The Famous Marble from Carrara Italy

Carrara marble is known worldwide because its pure white color makes it highly sought after for sculpture and ornamental work. Perhaps most famously, Michelangelo made his David and Pietà statues out of Carrara marble. The David statue was by accident—he acquired the piece of Carrara marble when it was rejected by another artist. After that he went to Carrara and worked with cavetori (mine workers) to choose pieces for the Pietà and other sculptures.

There are a variety of different marble types from Carrara, including grey and veined marbles, but the white variety is particularly precious. This web site—by a group that gives quarry tours—explains the different marble types:

Here is a photo of the so-called Michelangelo valley that still yields the pure white marble with the highest price. Note size of equipment that gives a sense of scale of the removed blocks.

We visited a geologist friend who lives in nearby Pontremoli. Because of our interest in the marble, she arranged for a guide to take us on a quarry tour. But first we walked around the town of Carrara, which is in the flat lands just west of the Apuan Alps in the Northern Apennines near the Ligurian coast. Here is a view eastward from downtown Carrara, with the white-streaked marble mountains in the background. There are, of course, many marble statues in town to commemorate local heros.

The Duomo di Carrara, an ancient Roman-style church, is made completely of marble, both inside and out. Marble has been quarried in this region for more than 2000 years, since ancient Roman times.

Even the sidewalks are paved with marble!

What is marble? It is a rock made of calcium carbonate (CaCO3). It starts out as limestone that formed from the inorganic remains of marine organisms; it is then metamorphosed into marble by the application heat and pressure. The Carrara limestone was deposited in the Triassic Period, about 200 million years ago, and was metamorphosed much later as part of the compressional stresses involved in the collision between Europe and Africa. The region is part of the Tuscan Nappe (large recumbent fold), but the Apuan range is a fenster (window in German), where the nappe has been eroded away and the older rocks beneath have been exposed. This probably occurred during an extensional event (crust pulling apart) that occurred after the compression.

With our guide, we headed up to the foothills of the Apuan Alps to view the marble quarries. First, our guide took us to the small town of Colonnata, where everyone (at least the males) are cavetori (mine workers). Some marble sculptures show how the rock was mined in earlier times. Even our guide’s grandfather, in the 20th century, spent his life with a hammer and chisel squaring blocks so they could be more easily conveyed via oxen-pulled carts.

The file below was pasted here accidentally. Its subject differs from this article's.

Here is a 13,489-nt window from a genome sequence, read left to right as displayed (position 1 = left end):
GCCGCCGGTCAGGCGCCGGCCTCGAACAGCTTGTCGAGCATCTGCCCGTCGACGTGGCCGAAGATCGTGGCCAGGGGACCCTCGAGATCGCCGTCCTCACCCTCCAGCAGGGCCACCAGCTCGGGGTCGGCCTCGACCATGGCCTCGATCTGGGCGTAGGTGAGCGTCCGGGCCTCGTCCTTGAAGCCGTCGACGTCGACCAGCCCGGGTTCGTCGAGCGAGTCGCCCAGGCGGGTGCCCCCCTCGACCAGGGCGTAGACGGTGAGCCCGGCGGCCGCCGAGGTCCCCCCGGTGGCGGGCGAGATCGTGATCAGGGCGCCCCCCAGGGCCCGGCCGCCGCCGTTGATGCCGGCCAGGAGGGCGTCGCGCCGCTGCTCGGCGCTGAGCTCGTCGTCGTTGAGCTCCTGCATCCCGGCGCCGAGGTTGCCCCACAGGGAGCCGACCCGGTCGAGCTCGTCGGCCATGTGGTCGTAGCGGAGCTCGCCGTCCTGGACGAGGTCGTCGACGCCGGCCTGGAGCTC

The miners that worked to get the blocks down off the steep slopes, using just wooden sleds and rollers, had the most dangerous job.

Today, machinery is used to make the life of miners easier and less dangerous. Still, being around multi-ton blocks retains some danger. Here is an underground mine that we could enter because it was on the weekend. They leave large pillars of marble to hold up the remaining mountain while they continue to remove large blocks.

Here is another photo of the marble mountains. The grey part is the weathered rock that has not been quarried and the white gashes are where the marble has been mined and the fresh surfaces exposed. According to our guide, there is plenty of marble available for mining to continue for many years.

When marble is pure white, it is essentially all calcium carbonate. When the limestone contained mud from the continent, not just particles from marine organisms, other elements can be found. Other elements can also be added when fluids move through the rock and create veins. An example of a famous marble with other elements is the marble used to create the astonishing Duomo di Milano. This marble was quarried from Candiglia, located in the Piedmont region in northwestern Italy. This marble has “impurities” that give it beautiful pink, green and grey colors. Here are some photos of the cathedral that show the colors of the marble. Repairs continue to be made to the cathedral and new marble is quarried and used to replace parts that have deteriorated too much.

In the interior, the Candoglia marble was inlaid with other rocks to create a spectacular floor. Even those (like me) who eventually tire of European cathedrals can get excited by the stunning impact of nature’s materials used to create a building like this.

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  1. Thompson Chambers on October 1, 2019 at 6:44 pm

    OMG. This was a particularly fascinating post. Truly amazing photos and some great geo information about marble. But more importantly, greetings from Saint Marys Park, California! But you guys are making me sick with how well you’re pulling off retirement. At this point I feel like I’ll never retire because I won’t be able to come close to what you guys are doing. Enjoy and keep posting for the rest of us working folk… XOXO Thompson

  2. Karen S. Smith on October 1, 2019 at 10:01 pm

    Gorgeous and fascinating! Thank you for blogging!

  3. Julie on October 2, 2019 at 12:52 am

    Funny to think that “David” was a reject 🙂

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